• 66 Artillery Regiment (Volta Barracks, Ho; formed 2004 from previous Medium Mortar Regiment)
  • Signals Regiment (Accra)
  • Logistics Group

Most are under the command of the Support Services Brigade Group.

Rank structureEdit

 
A Ghanaian Army sergeant directs his troops forward

The GA rank structure is similar to the British army ranks structure.

Commissioned officers
Equivalent
NATO code
OF-10 OF-9 OF-8 OF-7 OF-6 OF-5 OF-4 OF-3 OF-2 OF-1 OF(D) and student officer
  Ghana Army
                      Unknown
Field Marshal General Lieutenant General Major General Brigadier Colonel Lieutenant Colonel Major Captain Lieutenant 2nd lieutenant
Enlisted
Equivalent
NATO code
OR-9 OR-8 OR-7 OR-6 OR-5 OR-4 OR-3 OR-2 OR-1
  Ghana Army
       
    No insignia
Warrant Officer Class 1
Afisa Mteule Daraja la Kwanza
Warrant Officer Class 2
Afisa Mteule Daraja la Pili
Staff Sergeant
Sajinitaji
Sergeant
Sajenti
Corporal
Koplo
Lance Corporal
Koplo Usu
Private
(or equivalent)

ReferencesEdit

  1. ^ Generals.dk
  2. ^ Hansard, Defence: West Africa
  3. ^ Christopher R. Kilford, The Other Cold War: Canada's Military Assistance to the Developing World 1945-75, Canadian Defence Academy Press, Kingston, Ontario, 2010, p.138
  4. ^ Kilford, 137
  5. ^ Simon Baynham, The Military and Politics in Nkumrah's Ghana, Westview, 1988, Chapter 4
  6. ^ For the Tshikapa mutiny see Henry Alexander, African tightrope. My two years as Nkrumah's Chief of Staff (Pall Mall Press, London, 1965) p.67-71
  7. ^ Kilford, 141
  8. ^ Kilford, 140
  9. ^ Baynham, 1988, p.125
  10. ^ Kilford, 141, citing Gary Hunt, “Recollections of the Canadian Armed Forces Training Team in Ghana, 1961-1968, Canadian Defence Quarterly, April 1989, 44
  11. ^ Kilford, 156, citing Canada, LAC, “Discussion Paper – Canadian Forces Attaché – Ghana Armed Forces and Canadian Military Assistance,” 12 July 1967, 2. RG 25, External Affairs, Vol. 10415, File 27-20-5 Ghana (Part 4).
  12. ^ 'Daily Graphic' of 23 March 2000, cited in Henry Kwami Anyidoho, "My Journey... every step," Sub-SAharan Publishers, Ghana, 2010, p.273.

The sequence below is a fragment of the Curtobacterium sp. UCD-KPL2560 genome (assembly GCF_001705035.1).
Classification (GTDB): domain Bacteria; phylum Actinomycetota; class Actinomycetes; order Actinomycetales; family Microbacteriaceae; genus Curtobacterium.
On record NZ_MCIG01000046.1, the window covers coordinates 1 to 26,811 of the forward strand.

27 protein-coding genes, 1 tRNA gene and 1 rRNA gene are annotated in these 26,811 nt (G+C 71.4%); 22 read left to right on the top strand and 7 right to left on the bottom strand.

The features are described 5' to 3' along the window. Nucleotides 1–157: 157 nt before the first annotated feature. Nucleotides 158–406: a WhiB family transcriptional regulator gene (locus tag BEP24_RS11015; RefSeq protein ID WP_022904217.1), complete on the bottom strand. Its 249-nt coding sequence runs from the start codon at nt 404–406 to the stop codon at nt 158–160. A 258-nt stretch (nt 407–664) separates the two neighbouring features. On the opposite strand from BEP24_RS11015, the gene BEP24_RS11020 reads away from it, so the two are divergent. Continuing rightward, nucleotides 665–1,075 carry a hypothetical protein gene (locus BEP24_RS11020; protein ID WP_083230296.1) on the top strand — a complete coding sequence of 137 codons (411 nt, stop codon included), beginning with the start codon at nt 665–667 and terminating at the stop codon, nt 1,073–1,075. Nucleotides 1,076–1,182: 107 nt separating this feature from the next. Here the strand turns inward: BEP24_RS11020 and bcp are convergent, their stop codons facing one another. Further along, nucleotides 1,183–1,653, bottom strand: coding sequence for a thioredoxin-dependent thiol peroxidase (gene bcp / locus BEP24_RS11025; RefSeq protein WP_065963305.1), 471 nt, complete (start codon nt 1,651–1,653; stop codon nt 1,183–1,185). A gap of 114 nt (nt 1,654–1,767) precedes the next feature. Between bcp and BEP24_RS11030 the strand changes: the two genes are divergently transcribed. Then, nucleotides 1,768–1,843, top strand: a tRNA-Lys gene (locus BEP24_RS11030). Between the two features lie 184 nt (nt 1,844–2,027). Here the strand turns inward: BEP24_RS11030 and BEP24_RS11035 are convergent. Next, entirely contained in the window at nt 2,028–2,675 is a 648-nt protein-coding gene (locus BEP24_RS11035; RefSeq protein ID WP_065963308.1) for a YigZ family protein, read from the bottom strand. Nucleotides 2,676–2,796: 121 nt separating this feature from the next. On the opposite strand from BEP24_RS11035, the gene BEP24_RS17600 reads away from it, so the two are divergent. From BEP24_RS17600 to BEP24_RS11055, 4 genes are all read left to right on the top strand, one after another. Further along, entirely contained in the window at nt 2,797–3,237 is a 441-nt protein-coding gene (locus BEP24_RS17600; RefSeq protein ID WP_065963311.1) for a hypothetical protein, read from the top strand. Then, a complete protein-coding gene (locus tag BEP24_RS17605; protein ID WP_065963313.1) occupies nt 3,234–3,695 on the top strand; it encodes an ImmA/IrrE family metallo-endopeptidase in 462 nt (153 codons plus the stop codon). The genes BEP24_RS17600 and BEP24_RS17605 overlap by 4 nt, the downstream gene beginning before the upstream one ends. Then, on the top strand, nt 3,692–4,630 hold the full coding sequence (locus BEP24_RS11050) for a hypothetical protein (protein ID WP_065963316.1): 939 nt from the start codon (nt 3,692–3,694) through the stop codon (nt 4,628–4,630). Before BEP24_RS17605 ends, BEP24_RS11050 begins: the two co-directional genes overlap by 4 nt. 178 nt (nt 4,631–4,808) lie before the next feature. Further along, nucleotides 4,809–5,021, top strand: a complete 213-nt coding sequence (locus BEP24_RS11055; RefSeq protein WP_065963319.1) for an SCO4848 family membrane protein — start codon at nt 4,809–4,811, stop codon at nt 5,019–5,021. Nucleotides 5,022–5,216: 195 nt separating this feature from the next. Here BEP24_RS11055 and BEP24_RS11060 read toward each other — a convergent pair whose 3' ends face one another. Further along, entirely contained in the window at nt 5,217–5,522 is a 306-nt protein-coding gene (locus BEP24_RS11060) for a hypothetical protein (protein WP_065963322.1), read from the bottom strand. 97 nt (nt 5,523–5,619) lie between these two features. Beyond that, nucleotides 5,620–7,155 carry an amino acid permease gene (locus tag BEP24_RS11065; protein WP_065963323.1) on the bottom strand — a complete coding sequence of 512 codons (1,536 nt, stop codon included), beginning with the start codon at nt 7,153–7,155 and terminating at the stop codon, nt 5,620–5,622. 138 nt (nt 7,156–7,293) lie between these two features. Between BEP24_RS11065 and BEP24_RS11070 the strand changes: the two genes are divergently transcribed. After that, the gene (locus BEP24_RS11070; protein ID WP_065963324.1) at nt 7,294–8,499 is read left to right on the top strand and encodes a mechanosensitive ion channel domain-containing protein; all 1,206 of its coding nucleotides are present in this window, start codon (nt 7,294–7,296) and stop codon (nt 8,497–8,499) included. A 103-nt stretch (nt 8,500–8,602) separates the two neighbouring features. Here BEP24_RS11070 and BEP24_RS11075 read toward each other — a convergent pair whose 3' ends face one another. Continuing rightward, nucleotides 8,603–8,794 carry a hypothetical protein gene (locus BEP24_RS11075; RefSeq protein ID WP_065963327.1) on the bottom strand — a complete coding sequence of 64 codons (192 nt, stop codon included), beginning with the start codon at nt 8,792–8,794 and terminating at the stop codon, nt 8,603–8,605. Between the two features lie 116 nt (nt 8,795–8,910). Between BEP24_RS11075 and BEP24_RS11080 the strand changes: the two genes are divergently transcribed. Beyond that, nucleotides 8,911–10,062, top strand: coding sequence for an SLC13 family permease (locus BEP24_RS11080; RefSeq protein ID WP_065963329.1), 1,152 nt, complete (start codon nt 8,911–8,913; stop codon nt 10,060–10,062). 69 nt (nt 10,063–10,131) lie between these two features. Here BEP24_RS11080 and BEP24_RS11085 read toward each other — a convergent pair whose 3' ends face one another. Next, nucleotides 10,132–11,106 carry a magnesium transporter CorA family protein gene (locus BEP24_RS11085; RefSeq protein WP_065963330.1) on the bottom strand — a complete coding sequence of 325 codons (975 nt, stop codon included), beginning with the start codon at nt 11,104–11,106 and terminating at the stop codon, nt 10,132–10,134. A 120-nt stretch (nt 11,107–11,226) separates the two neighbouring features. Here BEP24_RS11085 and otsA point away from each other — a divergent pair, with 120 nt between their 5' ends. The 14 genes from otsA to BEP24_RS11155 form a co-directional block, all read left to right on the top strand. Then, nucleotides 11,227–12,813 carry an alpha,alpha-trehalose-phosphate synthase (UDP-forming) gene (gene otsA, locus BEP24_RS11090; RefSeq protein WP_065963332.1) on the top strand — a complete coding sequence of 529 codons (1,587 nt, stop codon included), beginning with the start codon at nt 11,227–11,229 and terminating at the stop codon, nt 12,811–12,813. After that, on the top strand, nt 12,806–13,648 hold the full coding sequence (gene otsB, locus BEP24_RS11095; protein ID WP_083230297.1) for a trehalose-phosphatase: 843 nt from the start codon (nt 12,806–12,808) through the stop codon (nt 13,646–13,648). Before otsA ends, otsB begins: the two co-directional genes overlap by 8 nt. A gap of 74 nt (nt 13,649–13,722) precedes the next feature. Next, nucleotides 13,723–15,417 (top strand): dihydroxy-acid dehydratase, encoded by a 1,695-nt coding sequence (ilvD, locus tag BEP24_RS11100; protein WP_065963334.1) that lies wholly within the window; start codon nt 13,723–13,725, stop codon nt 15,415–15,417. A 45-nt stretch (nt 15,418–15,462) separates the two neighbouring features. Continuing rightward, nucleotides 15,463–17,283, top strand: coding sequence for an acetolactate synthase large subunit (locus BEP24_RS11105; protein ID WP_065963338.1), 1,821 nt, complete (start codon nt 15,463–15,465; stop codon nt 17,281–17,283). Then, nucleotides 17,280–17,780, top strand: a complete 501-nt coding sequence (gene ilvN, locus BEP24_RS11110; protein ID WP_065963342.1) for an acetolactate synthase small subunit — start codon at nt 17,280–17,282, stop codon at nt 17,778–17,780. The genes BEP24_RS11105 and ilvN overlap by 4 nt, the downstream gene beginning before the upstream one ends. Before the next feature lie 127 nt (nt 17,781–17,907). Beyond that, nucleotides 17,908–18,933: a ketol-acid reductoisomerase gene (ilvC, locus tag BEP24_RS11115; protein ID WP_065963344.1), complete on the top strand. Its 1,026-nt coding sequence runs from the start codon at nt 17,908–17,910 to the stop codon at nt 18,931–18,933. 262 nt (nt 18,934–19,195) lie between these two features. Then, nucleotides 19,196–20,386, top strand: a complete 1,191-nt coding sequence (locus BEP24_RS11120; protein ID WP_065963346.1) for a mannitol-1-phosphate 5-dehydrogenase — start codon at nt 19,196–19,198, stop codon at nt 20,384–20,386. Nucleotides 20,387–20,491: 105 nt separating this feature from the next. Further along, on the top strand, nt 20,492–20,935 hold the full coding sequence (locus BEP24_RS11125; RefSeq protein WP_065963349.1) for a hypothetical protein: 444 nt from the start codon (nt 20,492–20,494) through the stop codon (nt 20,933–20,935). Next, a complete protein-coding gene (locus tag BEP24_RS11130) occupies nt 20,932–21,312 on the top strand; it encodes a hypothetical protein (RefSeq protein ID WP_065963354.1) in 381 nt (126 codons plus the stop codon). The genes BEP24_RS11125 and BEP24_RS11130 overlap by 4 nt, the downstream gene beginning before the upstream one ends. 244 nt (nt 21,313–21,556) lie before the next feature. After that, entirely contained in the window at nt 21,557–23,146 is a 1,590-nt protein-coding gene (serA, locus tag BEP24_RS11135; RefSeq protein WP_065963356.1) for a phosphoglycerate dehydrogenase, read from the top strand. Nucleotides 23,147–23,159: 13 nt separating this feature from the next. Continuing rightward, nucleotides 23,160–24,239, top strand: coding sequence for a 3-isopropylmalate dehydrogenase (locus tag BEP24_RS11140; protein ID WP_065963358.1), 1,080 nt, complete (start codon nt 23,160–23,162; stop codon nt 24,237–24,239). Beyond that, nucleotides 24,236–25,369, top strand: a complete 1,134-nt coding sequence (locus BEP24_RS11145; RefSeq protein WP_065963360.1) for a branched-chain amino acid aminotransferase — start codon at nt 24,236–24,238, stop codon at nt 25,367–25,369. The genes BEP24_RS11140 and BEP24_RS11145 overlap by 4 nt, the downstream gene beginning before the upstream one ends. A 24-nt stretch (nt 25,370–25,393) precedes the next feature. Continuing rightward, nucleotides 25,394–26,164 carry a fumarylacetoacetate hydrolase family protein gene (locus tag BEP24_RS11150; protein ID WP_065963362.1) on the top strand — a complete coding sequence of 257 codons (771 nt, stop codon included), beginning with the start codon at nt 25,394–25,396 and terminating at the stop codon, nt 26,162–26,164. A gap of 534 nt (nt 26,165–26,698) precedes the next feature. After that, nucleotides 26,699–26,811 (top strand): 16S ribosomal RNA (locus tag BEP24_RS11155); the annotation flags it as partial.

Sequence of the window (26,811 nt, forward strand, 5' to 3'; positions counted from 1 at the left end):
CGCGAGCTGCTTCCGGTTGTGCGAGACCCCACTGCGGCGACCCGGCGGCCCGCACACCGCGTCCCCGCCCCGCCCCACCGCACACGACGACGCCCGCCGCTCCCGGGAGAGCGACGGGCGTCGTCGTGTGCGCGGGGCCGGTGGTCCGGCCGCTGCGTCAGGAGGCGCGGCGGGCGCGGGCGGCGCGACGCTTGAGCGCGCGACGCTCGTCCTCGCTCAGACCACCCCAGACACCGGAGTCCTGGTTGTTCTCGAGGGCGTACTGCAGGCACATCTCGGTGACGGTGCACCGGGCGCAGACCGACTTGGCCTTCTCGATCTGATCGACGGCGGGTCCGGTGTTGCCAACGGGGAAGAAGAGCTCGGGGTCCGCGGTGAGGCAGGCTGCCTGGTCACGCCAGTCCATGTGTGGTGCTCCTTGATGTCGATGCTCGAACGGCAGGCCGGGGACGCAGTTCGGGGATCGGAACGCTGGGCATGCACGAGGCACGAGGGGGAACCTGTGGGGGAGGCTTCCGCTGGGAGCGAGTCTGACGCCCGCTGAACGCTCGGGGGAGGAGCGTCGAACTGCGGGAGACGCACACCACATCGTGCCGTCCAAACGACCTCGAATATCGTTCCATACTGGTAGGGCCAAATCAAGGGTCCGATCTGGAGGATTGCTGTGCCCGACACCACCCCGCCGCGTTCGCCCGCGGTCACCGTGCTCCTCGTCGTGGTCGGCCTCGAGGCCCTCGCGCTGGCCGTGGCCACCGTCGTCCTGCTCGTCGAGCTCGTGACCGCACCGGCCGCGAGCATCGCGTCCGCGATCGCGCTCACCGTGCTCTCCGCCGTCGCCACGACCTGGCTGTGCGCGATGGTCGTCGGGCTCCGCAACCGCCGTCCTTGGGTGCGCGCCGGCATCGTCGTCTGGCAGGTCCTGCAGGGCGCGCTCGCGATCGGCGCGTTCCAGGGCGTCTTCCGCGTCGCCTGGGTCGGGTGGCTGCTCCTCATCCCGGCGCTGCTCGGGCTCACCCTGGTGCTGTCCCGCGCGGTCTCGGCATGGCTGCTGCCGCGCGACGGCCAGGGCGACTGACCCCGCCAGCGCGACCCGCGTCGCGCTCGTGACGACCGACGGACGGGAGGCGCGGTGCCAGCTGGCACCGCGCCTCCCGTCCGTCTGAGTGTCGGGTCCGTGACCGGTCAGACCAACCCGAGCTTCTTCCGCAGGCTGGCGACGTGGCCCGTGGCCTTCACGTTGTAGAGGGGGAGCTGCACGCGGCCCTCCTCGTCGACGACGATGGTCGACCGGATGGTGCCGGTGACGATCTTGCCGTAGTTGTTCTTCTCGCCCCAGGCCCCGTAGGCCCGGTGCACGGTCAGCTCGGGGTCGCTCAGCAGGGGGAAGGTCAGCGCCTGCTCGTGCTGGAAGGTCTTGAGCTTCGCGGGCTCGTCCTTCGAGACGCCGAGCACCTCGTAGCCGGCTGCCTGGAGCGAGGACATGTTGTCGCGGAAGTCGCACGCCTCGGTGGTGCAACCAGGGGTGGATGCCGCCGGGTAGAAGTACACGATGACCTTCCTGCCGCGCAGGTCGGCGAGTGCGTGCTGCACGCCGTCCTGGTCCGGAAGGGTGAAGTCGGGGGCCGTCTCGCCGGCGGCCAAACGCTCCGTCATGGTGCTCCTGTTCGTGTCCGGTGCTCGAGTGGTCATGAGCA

13. ^ a b c d e f Jones, Richard D. Infantry Weapons 2009/2010. Jane's; 35 ed. (January 27, 2009). ISBN 978-0-7106-2869-5.
  14. ^ News Ghana (2016-05-08). "Ghana Armed Forces Hold Annual Open Day". newsghana.com.gh. Archived from the original on 6 June 2016. Retrieved 2017-06-14. CS1 maint: discouraged parameter (link)
  15. ^ a b Binnie, Jeremy; de Cherisey, Erwan (2017). "New-model African armies" (PDF). Jane's. Archived from the original (PDF) on 22 June 2017.
  16. ^ Jane's infantry weapons, 2009-2010 2009/2010 (35th ed.). Jane's Information Group. 5 January 2009. ISBN 978-0-7106-2869-5.
  17. ^ Jones & Ness 2009, p. 514.
  18. ^ Jones & Ness 2009, pp. 896–898.
  19. ^ "M60 - SALW Guide". salw-guide.bicc.de. Retrieved 12 March 2020.
  20. ^ https://www.armyrecognition.com/ghana_ghanaian_army_land_ground_forces_uk/ghana_ghanaian_army_land_ground_armed_defense_forces_military_equipment_armored_vehicle_intelligence.html
  21. ^ a b c d e f g h International Institute for Strategic Studies (2020). "Chapter Nine: Sub-Saharan Africa". The Military Balance. 120 (1): 480. doi:10.1080/04597222.2020.1707971.
  22. ^ Jane's Tank recognition guide (4th ed.). Collins. 2006. p. 349. ISBN 978-0007183265.
  23. ^ "Trade Registers". Armstrade.sipri.org. Retrieved 2015-11-03.
  24. ^ Wezeman, Pieter (January 2011). "South African Arms Supplies to Sub-Saharan Africa" (PDF). Stockholm: Stockholm International Peace Research Institute. Archived from the original (PDF) on 18 March 2018. Retrieved 18 March 2018.
  25. ^ Ghana procures Turkey’s Otokar Cobra armoured vehicles to combat terrorism. www.dailymailgh.com. aufgerufen am 14. November 2020
  26. ^ Ghana operating Otokar Cobra armoured vehicles. www.defenceweb.co.za. aufgerufen am 14. November 2020
  27. ^ "UN Register of Conventional Arms – UNODA". disarmament.un.org. Archived from the original on 2008-12-14. Retrieved 2009-01-07.
  28. ^ Ghana Armed Forces Archived 2008-04-02 at the Wayback Machine
  29. ^ https://www.armyrecognition.com/ghana_ghanaian_army_land_ground_forces_uk/ghana_ghanaian_army_land_ground_armed_defense_forces_military_equipment_armored_vehicle_intelligence.html

BibliographyEdit

  • Christopher R. Kilford, The Other Cold War: Canada's Military Assistance to the Developing World 1945-75, Canadian Defence Academy Press, Kingston, Ontario, 2010
  • Jones, Richard D.; Ness, Leland S., eds. (2009). Jane's Infantry Weapons 2009/2010 (35th ed.). Coulsdon: Jane's Information Group. ISBN 978-0-7106-2869-5.

Further readingEdit

  • Lt Col Festus B Aboagye, The Ghana Army: A Concise Contemporary Guide to its Centennial Regimental History, 1897–1999, Sedco Publishing, Accra, 1999
  • William F. Gutteridge, "The Military in African Politics," Methuen, 1969

External sourcesEdit